NOLA for Life
NOLA for Life, the Mayor's comprehensive murder reduction strategy, is a comprehensive, holistic approach to violence reduction that seeks to address the problem of murder on a variety of different levels.
The five key components of NOLA for Life are:
Stop the Shootings
Invest in Prevention
Promote Jobs and Opportunity
Get Involved and Rebuild Neighborhoods
Improve the NOPD
The Health Department is taking the lead on several initiatives that are part of the NOLA for Life plan. For more information on NOLA for Life and how you can get involved, visit nolaforlife.org.
Family Violence Prevention Strategy
The Health Department seeks to identify and prevent domestic violence through additional screening of people receiving support from city programs or other service providers. This process is being implemented in the City's Special Supplemental Nutrition Program for Women, Infants and Children (WIC), which specifically focuses on infant and maternal health. It is the goal of the Health Department to develop a long-term strategy to address family and community-centered trauma and violence, which will include teaching methods to both resolve intra-family conflict and to impart coping skills and resilience.
More information about family violence.
School Community Response Program
The City of New Orleans is partnering with local school systems to assess and develop crisis and trauma response plans. The purpose of these plans is to develop a coordinated response to violent incidents and homicides, in order to give students healthier ways to respond in the aftermath of student-involved shootings. Further, in order to build on existing violence prevention and intervention programming for students, service capacity gaps will be evaluated and addressed through targeted training.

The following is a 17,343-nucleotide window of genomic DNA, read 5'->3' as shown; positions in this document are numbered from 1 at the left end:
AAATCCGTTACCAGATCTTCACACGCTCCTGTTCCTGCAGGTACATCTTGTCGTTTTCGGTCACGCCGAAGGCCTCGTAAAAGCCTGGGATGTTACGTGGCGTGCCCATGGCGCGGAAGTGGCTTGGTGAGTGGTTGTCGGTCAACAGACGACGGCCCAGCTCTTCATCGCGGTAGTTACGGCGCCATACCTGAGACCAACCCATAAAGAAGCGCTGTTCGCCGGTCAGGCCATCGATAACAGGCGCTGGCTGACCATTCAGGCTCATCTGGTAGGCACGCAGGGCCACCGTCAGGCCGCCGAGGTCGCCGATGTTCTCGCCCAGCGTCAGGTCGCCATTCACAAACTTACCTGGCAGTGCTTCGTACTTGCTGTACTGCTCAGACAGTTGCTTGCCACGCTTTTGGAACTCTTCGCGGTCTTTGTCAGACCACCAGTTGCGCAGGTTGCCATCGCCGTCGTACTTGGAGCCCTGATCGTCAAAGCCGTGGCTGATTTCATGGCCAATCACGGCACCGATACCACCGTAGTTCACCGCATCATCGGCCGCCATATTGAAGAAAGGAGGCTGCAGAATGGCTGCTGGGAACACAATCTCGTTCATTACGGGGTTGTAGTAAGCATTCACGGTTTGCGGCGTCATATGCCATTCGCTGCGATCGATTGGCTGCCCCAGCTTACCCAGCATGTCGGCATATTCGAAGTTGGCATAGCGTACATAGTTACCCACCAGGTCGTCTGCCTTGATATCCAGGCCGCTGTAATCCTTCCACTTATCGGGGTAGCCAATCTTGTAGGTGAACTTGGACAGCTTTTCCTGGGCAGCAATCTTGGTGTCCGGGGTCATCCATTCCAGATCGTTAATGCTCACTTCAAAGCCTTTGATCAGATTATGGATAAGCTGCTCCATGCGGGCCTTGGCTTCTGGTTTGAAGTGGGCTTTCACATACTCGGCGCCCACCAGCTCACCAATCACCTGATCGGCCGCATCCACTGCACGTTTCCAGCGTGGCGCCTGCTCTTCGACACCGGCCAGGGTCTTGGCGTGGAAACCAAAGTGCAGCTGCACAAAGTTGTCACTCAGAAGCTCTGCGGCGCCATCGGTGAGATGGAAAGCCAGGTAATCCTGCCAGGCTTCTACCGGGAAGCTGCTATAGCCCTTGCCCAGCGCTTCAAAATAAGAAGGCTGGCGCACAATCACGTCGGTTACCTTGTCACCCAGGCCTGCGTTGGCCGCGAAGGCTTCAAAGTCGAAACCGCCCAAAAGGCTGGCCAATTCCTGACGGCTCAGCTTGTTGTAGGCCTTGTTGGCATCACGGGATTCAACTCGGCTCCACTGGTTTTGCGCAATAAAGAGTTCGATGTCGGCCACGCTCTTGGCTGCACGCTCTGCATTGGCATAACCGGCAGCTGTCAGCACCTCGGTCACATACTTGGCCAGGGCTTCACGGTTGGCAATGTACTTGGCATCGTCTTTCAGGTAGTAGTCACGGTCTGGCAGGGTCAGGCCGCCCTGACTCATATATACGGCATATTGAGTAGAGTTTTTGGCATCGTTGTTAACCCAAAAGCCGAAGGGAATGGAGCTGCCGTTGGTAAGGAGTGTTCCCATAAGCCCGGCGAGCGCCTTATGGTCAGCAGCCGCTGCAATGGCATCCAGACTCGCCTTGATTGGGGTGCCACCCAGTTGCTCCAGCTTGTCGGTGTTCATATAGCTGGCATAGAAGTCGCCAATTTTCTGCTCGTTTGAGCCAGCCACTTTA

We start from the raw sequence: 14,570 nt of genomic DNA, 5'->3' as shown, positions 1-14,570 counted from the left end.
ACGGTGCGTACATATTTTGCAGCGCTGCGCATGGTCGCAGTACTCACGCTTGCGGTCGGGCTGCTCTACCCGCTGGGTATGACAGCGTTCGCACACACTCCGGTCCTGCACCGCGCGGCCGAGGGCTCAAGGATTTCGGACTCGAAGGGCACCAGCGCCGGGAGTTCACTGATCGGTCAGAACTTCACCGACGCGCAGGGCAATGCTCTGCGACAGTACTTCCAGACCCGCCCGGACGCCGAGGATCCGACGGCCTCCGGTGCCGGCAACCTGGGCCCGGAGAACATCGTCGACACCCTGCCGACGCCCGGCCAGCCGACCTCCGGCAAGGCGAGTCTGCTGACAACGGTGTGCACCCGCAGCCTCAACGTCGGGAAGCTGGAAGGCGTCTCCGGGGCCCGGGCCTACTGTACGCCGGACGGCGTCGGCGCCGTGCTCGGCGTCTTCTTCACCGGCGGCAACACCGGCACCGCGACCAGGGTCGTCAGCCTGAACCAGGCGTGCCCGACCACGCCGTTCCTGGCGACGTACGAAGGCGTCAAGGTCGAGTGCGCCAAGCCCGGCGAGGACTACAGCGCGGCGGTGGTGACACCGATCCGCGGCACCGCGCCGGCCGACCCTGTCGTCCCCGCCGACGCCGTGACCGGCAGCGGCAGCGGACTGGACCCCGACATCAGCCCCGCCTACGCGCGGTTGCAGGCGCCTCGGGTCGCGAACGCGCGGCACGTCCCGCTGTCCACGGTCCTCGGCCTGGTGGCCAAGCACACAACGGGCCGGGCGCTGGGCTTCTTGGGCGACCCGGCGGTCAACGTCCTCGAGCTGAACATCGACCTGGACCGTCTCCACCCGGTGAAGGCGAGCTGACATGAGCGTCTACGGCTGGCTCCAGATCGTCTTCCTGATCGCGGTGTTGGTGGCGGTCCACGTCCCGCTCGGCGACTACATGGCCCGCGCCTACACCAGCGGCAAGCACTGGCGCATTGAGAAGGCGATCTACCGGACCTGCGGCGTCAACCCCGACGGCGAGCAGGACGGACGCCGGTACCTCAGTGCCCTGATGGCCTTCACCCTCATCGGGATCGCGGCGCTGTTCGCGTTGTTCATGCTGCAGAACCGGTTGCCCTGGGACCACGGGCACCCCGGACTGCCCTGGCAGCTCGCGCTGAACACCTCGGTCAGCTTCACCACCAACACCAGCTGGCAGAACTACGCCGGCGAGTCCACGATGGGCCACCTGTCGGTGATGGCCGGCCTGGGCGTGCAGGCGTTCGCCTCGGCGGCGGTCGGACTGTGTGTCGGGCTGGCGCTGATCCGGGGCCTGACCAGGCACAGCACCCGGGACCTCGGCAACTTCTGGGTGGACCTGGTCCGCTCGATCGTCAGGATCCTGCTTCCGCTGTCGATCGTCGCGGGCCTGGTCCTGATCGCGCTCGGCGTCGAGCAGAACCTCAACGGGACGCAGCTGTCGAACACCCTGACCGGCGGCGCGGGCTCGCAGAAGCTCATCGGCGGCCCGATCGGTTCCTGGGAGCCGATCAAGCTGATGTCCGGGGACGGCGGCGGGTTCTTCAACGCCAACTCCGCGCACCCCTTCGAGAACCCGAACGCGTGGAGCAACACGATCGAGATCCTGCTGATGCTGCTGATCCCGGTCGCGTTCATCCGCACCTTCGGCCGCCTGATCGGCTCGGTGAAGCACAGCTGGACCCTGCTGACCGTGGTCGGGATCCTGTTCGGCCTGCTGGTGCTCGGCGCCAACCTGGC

More information about how school community response helps young people
Behavioral Health: Community Support for Victims of Violence
The Health Department seeks to work with behavioral health community partners to ensure community access to support those who have experienced violent trauma. This collaborative process will increase evidence-based trauma interventions, such as Psychological First Aid (PFA) and Skills for Psychological Recovery (SPR). Most research now shows that resilience is the result of individuals having an environment that either promotes well-being or protects them against further exposure to violence or disaster and negative social environments.
The Health Department is offering several trainings to help the community build a safe and resilient environment. To learn more about these trainings and registration information, please visit the Community Trainings page.
For more information on the Health Department's work in behavioral health, see the Behavioral Health page.